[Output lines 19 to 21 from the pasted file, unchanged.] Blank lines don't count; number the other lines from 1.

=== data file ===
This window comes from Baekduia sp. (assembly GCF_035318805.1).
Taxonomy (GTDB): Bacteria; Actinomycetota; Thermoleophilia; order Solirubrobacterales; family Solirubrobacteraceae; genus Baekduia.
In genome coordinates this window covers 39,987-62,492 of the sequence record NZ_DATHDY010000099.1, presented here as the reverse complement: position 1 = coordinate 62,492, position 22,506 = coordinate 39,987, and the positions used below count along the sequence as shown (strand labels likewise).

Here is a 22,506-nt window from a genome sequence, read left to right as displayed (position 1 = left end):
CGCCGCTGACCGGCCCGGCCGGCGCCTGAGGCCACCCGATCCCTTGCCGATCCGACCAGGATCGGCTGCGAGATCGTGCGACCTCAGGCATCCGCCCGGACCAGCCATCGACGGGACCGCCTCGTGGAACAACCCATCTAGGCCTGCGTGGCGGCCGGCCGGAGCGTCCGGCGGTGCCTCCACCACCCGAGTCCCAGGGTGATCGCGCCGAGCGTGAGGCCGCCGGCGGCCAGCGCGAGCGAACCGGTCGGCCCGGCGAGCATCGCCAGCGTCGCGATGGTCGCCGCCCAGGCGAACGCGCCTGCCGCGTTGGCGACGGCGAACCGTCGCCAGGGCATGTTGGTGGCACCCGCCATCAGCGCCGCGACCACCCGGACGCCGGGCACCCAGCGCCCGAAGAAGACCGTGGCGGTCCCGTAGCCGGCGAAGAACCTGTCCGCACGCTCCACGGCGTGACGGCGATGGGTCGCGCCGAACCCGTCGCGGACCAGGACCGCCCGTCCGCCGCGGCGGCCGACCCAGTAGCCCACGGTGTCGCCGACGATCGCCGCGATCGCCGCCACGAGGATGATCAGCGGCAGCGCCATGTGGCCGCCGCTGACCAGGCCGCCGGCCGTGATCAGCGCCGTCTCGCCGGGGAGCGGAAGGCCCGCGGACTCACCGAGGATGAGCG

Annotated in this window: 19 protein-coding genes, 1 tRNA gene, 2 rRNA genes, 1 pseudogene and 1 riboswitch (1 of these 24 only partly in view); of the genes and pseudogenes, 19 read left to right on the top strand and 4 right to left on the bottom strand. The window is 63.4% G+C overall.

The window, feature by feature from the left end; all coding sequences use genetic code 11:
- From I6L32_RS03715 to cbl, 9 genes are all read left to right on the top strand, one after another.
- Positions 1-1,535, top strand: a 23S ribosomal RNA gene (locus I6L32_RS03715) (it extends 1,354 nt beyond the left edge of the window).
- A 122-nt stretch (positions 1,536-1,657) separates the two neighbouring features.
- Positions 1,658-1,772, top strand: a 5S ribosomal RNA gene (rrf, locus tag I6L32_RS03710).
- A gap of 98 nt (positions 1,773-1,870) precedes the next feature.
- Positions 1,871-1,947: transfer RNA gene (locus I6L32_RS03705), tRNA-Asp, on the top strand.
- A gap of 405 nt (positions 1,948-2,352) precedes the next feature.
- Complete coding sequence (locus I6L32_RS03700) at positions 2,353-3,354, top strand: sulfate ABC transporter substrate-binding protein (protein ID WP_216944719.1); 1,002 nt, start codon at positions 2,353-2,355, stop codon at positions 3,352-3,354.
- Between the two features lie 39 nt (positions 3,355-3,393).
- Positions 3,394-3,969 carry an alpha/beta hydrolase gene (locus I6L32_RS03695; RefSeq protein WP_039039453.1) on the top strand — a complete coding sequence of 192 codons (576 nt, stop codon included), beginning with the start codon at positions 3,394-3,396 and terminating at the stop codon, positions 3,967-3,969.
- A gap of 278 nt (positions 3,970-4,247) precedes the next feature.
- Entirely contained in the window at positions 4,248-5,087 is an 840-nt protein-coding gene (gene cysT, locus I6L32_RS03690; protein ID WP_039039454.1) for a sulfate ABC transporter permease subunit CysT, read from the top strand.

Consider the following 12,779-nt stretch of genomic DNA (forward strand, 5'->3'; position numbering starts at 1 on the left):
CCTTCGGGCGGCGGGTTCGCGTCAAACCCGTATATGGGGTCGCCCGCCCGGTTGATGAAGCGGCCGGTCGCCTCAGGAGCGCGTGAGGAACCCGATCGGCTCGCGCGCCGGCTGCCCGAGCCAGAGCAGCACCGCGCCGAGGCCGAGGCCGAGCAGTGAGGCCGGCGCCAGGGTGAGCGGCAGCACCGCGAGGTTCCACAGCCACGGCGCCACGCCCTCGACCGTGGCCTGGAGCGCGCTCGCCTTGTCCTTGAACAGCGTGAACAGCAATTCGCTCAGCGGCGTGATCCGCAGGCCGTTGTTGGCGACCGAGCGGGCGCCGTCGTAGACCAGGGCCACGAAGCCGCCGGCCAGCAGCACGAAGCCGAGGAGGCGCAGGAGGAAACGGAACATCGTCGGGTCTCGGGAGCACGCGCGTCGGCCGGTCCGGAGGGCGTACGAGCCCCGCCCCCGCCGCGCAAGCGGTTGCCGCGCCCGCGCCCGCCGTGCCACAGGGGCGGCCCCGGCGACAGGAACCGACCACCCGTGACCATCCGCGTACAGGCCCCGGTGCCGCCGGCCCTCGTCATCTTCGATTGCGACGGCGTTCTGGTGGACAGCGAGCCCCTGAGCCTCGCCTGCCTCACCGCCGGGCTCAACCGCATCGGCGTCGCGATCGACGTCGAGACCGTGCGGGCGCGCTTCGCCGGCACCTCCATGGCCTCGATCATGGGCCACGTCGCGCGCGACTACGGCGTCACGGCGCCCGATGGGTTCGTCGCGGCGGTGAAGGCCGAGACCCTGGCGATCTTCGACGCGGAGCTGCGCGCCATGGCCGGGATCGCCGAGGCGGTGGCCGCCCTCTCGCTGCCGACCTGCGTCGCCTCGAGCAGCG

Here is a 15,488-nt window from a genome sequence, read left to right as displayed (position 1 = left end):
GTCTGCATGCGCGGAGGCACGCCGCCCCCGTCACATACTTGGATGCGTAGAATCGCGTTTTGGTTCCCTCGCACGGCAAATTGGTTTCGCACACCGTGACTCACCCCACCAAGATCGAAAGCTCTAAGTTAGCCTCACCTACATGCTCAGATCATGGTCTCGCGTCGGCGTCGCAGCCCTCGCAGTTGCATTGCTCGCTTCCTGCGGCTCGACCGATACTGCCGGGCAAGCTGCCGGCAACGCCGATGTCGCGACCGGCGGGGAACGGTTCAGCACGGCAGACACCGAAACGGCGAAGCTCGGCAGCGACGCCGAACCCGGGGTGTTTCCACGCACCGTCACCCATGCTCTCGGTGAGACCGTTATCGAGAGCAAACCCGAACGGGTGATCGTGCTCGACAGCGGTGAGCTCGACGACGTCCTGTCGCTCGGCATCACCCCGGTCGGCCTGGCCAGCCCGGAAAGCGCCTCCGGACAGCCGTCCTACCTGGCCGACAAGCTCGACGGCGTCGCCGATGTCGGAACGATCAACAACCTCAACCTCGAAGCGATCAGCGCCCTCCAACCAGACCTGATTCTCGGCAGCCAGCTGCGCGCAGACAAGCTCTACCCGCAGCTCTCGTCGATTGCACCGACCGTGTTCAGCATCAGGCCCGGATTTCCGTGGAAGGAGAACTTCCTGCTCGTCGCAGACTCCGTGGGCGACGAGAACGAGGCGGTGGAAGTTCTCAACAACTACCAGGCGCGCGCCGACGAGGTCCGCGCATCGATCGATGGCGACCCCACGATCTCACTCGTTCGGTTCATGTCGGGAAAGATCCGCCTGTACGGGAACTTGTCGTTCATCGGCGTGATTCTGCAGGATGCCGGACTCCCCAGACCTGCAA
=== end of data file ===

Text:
- Entirely contained in the window at positions 4,248-5,087 is an 840-nt protein-coding gene (gene cysT, locus I6L32_RS03690; protein ID WP_039039454.1) for a sulfate ABC transporter permease subunit CysT, read from the top strand.

Consider the following 12,779-nt stretch of genomic DNA (forward strand, 5'->3'; position numbering starts at 1 on the left):
CCTTCGGGCGGCGGGTTCGCGTCAAACCCGTATATGGGGTCGCCCGCCCGGTTGATGAAGCGGCCGGTCGCCTCAGGAGCGCGTGAGGAACCCGATCGGCTCGCGCGCCGGCTGCCCGAGCCAGAGCAGCACCGCGCCGAGGCCGAGGCCGAGCAGTGAGGCCGGCGCCAGGGTGAGCGGCAGCACCGCGAGGTTCCACAGCCACGGCGCCACGCCCTCGACCGTGGCCTGGAGCGCGCTCGCCTTGTCCTTGAACAGCGTGAACAGCAATTCGCTCAGCGGCGTGATCCGCAGGCCGTTGTTGGCGACCGAGCGGGCGCCGTCGTAGACCAGGGCCACGAAGCCGCCGGCCAGCAGCACGAAGCCGAGGAGGCGCAGGAGGAAACGGAACATCGTCGGGTCTCGGGAGCACGCGCGTCGGCCGGTCCGGAGGGCGTACGAGCCCCGCCCCCGCCGCGCAAGCGGTTGCCGCGCCCGCGCCCGCCGTGCCACAGGGGCGGCCCCGGCGACAGGAACCGACCACCCGTGACCATCCGCGTACAGGCCCCGGTGCCGCCGGCCCTCGTCATCTTCGATTGCGACGGCGTTCTGGTGGACAGCGAGCCCCTGAGCCTCGCCTGCCTCACCGCCGGGCTCAACCGCATCGGCGTCGCGATCGACGTCGAGACCGTGCGGGCGCGCTTCGCCGGCACCTCCATGGCCTCGATCATGGGCCACGTCGCGCGCGACTACGGCGTCACGGCGCCCGATGGGTTCGTCGCGGCGGTGAAGGCCGAGACCCTGGCGATCTTCGACGCGGAGCTGCGCGCCATGGCCGGGATCGCCGAGGCGGTGGCCGCCCTCTCGCTGCCGACCTGCGTCGCCTCGAGCAGCG